Antiphospholipid Syndrome (aPL)
Antiphospholipid syndrome is an autoimmune disease in which the body produces large amounts of antiphospholipid antibodies. Phospholipids are a special type of fat containing phosphate that makes up the outer walls of the body's cells. Antiphospholipid antibodies attack the phospholipids. This causes many different problems including increased blood clotting. Cardiolipin is one type of phospholipid and specific anticardiolipin antibodies may develop.
This disease is about two times more common in women than men. It is generally characterized by the following:
- thrombosis - blood clots in arteries or veins (especially in the legs). Clots in vessels of the central nervous system (brain and spinal cord) can result in stroke.
- thrombocytopenia - low platelets (cells important in blood clotting).
- pregnancy loss (especially repeated losses)
Antiphospholipid syndrome was only defined in recent years and is sometimes called Hughes syndrome, or sticky blood syndrome. The disease may occur along with other autoimmune diseases such as systemic lupus erythematosus (SLE, or lupus).
Antiphospholipid syndrome is often difficult to diagnose, however, blood tests for antibodies including lupus and anticardiolipin may aid in the diagnosis.
It is not clear whether aPL is worsened or unchanged by pregnancy.
This disease can have serious effects in pregnancy, both for the mother and the baby. Risks for several complications are increased in women with aPL, and may include, but are not limited to, the following:
- blood clots
- pregnancy-induced hypertension (high blood pressure of pregnancy), occurring in as many as 50 percent of women with aPL
- stillbirth (fetal death)
- recurrent miscarriage
- intrauterine growth restriction (poor fetal growth)
- preterm birth (as many as 33 percent of women with aPL may deliver before 32 weeks gestation)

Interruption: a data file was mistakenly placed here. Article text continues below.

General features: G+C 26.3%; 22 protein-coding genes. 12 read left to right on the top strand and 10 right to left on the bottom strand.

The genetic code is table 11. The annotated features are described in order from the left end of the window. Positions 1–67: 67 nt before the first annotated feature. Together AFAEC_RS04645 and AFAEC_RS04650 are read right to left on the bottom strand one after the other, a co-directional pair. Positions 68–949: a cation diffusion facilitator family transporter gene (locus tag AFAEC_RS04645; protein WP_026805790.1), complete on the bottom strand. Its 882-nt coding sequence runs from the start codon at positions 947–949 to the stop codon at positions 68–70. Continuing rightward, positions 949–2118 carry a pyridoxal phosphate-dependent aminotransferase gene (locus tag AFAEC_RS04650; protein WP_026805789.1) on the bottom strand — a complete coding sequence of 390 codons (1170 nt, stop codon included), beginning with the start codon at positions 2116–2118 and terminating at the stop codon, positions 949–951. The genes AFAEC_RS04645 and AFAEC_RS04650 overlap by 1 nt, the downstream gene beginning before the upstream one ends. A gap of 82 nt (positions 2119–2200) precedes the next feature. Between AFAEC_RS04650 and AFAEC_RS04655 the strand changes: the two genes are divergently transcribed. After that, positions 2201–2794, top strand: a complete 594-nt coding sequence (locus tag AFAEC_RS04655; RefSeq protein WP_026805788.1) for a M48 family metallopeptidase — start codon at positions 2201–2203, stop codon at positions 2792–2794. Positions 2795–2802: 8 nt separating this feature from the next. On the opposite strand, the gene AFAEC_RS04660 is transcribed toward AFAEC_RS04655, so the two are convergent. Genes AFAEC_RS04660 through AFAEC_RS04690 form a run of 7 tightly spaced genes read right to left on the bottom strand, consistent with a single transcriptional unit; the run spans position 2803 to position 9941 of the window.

Because of the higher risks for stroke, pregnancy loss, and other complications with aPL, mothers need close monitoring of the disease. More frequent prenatal visits are often needed.
Medication for aPL may need to be changed (type and/or dosage) during pregnancy. Consult your physician for more information.
Testing during pregnancy with aPL may include the following:
- blood tests for aPL (specific antibodies that help track the severity of the disease)
- blood clotting levels in the blood
- monitoring for signs of pregnancy-induced hypertension
- ultrasound - a diagnostic imaging technique which uses high-frequency sound waves and a computer to create images of blood vessels, tissues, and organs. Ultrasounds are used to view internal organs as they function, and to assess blood flow through various vessels used to monitor fetal growth and development.
- fetal heart monitoring (to check the fetal heart rate for signs of distress)
- other fetal testing, including Doppler flow studies (to monitor the blood flow in the uterus and umbilical cord)
Women with aPL can increase their chances for a healthy pregnancy by getting early prenatal care and working with their healthcare providers in the management of their disease.
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Online Resources of High-Risk Pregnancy